As contracts are self-employed or classed as freelancers, this scheme cannot be used to support them. If contracts are registered on your PAYE, funding may be available. Yet, in most cases, they are classified as a standalone company, offering business services.
Please guide your contractors to source support through the Governments support package through the coronavirus pandemic for self-employed individuals. 80% of income can also be claimed for self-employed individuals. However, eligibility varies significantly from the Job Retention Scheme.
When are salary measures based from? Can I increase my employee’s salaries now and benefit from this through the scheme?
Salary measures are based from 19th March 2020. With this in mind, if you’ve already made any changes or intend on doing so, you will not receive further financial support to make up the difference.
How can I apply for the Job Retention Scheme?
Work is still going ahead on the scheme. With this in mind, an application currently isn’t available. However, once available, a new online portal through HMRC will be present. Here, all applications will be reviewed. If accepted, payment will be made within a few weeks. The current timescale for the availability of the online portal is towards the end of April.
Do I have a limit on the number of employees I furlough?
These are unprecedented times. It is difficult to gauge how the next few months will pan out for businesses. With this in mind, there isn’t a limit on the number of furloughed employees. Employees can be furloughed across the process, following fair selection strategies. Likewise, once furloughed time frames have been completed, employees can return to work, following the demands of the business and industry.
My employee has coronavirus. What must I do as an employer?
If your employee is off work, due to coronavirus symptoms, sick pay will be available to them. Although commonly available after 4 days off work, they will be entitled to sick pay from day 1, where the possibility of claiming 14 days of sick pay may be available. Please check employment contracts to ensure sick pay is available to all employees.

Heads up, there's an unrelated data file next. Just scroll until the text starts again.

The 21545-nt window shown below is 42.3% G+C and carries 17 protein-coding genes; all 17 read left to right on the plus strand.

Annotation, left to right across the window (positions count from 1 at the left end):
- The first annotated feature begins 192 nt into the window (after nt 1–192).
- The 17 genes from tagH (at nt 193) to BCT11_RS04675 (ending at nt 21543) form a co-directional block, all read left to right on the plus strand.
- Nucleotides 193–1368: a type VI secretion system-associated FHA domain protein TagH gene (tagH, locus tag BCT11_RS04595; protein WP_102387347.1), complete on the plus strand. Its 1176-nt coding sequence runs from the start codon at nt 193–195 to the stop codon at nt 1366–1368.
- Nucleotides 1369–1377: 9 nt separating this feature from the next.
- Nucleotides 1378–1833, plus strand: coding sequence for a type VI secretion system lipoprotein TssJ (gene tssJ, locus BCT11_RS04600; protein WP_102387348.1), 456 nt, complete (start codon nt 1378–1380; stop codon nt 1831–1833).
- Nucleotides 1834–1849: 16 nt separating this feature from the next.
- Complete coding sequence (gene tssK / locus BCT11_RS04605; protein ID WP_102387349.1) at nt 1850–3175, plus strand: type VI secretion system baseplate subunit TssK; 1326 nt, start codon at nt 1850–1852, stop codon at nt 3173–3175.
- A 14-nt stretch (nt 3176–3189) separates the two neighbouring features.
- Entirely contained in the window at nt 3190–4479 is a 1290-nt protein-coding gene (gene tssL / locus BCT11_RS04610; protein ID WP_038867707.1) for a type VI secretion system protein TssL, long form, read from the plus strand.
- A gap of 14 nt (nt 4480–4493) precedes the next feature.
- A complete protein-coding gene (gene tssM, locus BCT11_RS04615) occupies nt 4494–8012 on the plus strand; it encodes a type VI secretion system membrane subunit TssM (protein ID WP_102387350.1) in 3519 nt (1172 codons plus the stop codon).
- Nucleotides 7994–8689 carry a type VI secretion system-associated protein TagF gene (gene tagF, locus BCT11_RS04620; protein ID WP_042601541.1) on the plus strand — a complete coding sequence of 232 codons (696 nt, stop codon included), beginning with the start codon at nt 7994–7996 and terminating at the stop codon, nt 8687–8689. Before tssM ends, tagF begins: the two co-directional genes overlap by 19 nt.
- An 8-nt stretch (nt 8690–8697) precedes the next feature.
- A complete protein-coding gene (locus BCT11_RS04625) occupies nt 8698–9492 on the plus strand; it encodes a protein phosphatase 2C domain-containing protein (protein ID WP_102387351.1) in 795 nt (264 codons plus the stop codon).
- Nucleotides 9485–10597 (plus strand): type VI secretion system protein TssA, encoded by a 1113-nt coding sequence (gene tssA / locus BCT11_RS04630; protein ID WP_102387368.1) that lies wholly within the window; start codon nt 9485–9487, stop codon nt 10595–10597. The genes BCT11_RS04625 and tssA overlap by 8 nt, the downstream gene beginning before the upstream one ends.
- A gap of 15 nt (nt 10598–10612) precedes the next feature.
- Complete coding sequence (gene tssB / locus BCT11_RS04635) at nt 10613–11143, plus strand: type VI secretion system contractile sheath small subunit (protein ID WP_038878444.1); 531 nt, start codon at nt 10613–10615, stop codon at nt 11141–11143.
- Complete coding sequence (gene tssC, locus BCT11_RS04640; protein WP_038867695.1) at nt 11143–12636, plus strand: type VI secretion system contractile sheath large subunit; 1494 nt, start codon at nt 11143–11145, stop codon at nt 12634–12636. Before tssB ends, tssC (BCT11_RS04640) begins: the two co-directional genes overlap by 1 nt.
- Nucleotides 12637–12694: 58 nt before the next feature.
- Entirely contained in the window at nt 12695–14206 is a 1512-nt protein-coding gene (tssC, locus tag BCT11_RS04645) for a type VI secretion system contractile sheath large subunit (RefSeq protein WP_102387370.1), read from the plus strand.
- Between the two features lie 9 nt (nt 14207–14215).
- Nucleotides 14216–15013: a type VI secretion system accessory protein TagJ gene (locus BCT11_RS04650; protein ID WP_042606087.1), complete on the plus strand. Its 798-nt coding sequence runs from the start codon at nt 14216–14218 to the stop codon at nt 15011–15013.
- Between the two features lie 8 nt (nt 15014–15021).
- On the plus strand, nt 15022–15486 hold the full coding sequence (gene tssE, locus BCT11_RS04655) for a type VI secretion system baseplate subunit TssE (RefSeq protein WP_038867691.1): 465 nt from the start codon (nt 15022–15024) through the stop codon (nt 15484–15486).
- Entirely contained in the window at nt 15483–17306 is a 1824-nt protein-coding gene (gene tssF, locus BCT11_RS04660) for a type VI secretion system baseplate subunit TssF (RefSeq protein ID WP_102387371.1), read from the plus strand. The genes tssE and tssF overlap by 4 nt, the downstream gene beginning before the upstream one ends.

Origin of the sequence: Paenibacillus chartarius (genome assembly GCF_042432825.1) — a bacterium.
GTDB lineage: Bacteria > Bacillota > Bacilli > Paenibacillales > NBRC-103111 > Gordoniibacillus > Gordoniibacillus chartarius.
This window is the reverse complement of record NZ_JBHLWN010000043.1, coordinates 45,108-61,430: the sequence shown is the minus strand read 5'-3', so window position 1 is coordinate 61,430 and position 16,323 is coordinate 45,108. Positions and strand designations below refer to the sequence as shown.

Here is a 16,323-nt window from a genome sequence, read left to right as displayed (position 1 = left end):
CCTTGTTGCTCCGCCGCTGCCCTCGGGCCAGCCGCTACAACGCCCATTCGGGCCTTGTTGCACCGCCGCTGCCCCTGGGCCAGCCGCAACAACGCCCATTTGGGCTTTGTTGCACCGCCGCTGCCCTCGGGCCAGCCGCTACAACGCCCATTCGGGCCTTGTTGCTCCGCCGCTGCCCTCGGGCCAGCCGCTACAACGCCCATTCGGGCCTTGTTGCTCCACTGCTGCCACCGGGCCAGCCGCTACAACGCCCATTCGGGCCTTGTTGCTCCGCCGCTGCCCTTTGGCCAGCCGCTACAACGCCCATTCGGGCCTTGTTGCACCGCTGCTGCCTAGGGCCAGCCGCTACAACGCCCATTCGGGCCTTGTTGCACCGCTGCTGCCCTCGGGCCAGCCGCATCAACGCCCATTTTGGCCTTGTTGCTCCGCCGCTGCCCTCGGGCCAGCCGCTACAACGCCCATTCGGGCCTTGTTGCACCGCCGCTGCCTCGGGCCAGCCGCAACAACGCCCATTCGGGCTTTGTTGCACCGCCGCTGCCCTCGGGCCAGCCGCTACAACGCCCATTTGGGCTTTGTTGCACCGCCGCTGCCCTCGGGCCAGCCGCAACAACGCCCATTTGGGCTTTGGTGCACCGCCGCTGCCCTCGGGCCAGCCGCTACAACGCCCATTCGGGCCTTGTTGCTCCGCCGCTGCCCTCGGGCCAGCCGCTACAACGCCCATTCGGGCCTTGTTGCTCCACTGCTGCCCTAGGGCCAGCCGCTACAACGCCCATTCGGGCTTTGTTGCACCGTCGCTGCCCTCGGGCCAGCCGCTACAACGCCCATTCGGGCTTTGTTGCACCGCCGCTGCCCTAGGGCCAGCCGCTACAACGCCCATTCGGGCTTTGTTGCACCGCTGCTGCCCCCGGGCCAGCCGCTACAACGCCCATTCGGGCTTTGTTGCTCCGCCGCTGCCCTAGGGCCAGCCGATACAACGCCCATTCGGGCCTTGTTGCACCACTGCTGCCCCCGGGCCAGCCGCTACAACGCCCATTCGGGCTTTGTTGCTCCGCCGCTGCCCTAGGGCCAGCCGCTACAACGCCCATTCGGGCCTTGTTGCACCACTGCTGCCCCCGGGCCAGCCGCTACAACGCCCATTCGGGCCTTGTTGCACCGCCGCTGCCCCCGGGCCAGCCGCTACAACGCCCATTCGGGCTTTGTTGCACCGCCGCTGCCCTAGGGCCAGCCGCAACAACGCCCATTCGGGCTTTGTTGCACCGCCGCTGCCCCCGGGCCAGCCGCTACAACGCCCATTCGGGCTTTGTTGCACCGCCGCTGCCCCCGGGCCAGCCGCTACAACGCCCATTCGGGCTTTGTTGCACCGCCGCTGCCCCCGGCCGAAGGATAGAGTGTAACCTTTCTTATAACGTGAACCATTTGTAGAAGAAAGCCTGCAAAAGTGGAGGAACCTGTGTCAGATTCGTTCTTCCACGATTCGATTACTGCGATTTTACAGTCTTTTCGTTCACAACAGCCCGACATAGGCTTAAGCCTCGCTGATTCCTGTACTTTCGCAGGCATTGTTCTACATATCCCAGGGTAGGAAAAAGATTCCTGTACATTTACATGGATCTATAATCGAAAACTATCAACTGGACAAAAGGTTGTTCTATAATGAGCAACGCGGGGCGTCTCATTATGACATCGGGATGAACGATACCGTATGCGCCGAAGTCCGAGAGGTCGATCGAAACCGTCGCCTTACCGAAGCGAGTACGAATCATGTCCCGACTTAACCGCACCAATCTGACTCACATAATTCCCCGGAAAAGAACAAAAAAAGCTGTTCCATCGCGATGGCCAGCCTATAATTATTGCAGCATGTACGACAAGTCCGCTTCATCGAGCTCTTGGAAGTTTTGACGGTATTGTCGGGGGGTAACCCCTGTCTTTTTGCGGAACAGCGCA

My employee is self-isolating yet is working from home. What will they receive?
As your employee is working, they will receive their normal pay. If they do become unwell, sick pay will be accessible. Likewise, if a pause to workload is required, you can implement the Job Retention Scheme to support your employees.
My employee is self-isolating yet unable to work from home. What are my legal obligations?
As your employee is unable to work, sick pay will be available for their self-isolating period. This is in place as the Government promotes that all individuals who are vulnerable or experiencing symptoms must self-isolate. As an employer, you can however opt for furlough once your employee’s sick period has finished.
My employee is at home, however, will not work. What financial support is available and how do I go about this?
This can be a difficult subject as financial support will not be available if your employee isn’t sick, isn’t self-isolating and isn’t on furlough. If your employee is failing to follow your guidance and isn’t cooperating, the disciplinary process may be required. Through this scenario, it is recommended to discuss this situation with your HR department and how you deal with disciplinaries internally.
My employee is at home yet is struggling to work due to childcare etc? What are my options as an employer?
Flexibility is vital through this current pandemic. However, if workloads and responsibilities cannot be maintained, it is advised that you discuss all options with your employee, including holidays, unpaid leave or even furlough. It’s important to keep both the business and employee’s best interest at heart through this difficult time.
The above are common questions we’ve experienced regarding general obligations as employers and also the Job Retention Scheme. As all circumstances vary, along with employment contracts and business needs, it is imperative that you use the above information as a guideline.
For accurate guidance, to act upon, we recommend visiting the Government website or contacting the appropriate department. As all schemes are currently new, there is limited information on legislations and best practises. With this in mind, we do not accept responsibility based on your actions from the above. To ensure you’re accurately supporting your business and employees through the coronavirus pandemic, we recommend sourcing support, personalised for your needs.
For the latest updates on the Coronavirus Job Retention Scheme, please refer to the government covid-19 support documentation here.